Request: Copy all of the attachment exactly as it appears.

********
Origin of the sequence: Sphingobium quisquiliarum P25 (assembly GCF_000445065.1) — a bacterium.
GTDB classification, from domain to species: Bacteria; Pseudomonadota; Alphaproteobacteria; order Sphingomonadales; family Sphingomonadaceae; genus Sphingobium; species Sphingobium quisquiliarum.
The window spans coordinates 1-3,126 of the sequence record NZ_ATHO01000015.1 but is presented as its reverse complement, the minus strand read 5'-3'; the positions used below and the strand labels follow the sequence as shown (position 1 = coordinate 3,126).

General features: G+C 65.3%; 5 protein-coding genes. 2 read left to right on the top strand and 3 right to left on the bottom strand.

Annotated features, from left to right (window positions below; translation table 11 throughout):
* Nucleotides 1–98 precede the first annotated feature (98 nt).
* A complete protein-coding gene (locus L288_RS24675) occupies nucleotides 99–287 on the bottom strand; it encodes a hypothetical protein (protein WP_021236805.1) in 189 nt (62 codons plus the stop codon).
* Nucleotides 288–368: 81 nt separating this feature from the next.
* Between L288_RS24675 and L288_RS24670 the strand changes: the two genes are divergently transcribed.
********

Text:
Origin of the sequence: Sphingobium quisquiliarum P25 (assembly GCF_000445065.1) — a bacterium.
GTDB classification, from domain to species: Bacteria; Pseudomonadota; Alphaproteobacteria; order Sphingomonadales; family Sphingomonadaceae; genus Sphingobium; species Sphingobium quisquiliarum.
The window spans coordinates 1-3,126 of the sequence record NZ_ATHO01000015.1 but is presented as its reverse complement, the minus strand read 5'-3'; the positions used below and the strand labels follow the sequence as shown (position 1 = coordinate 3,126).

General features: G+C 65.3%; 5 protein-coding genes. 2 read left to right on the top strand and 3 right to left on the bottom strand.

Annotated features, from left to right (window positions below; translation table 11 throughout):
* Nucleotides 1–98 precede the first annotated feature (98 nt).
* A complete protein-coding gene (locus L288_RS24675) occupies nucleotides 99–287 on the bottom strand; it encodes a hypothetical protein (protein WP_021236805.1) in 189 nt (62 codons plus the stop codon).
* Nucleotides 288–368: 81 nt separating this feature from the next.
* Between L288_RS24675 and L288_RS24670 the strand changes: the two genes are divergently transcribed.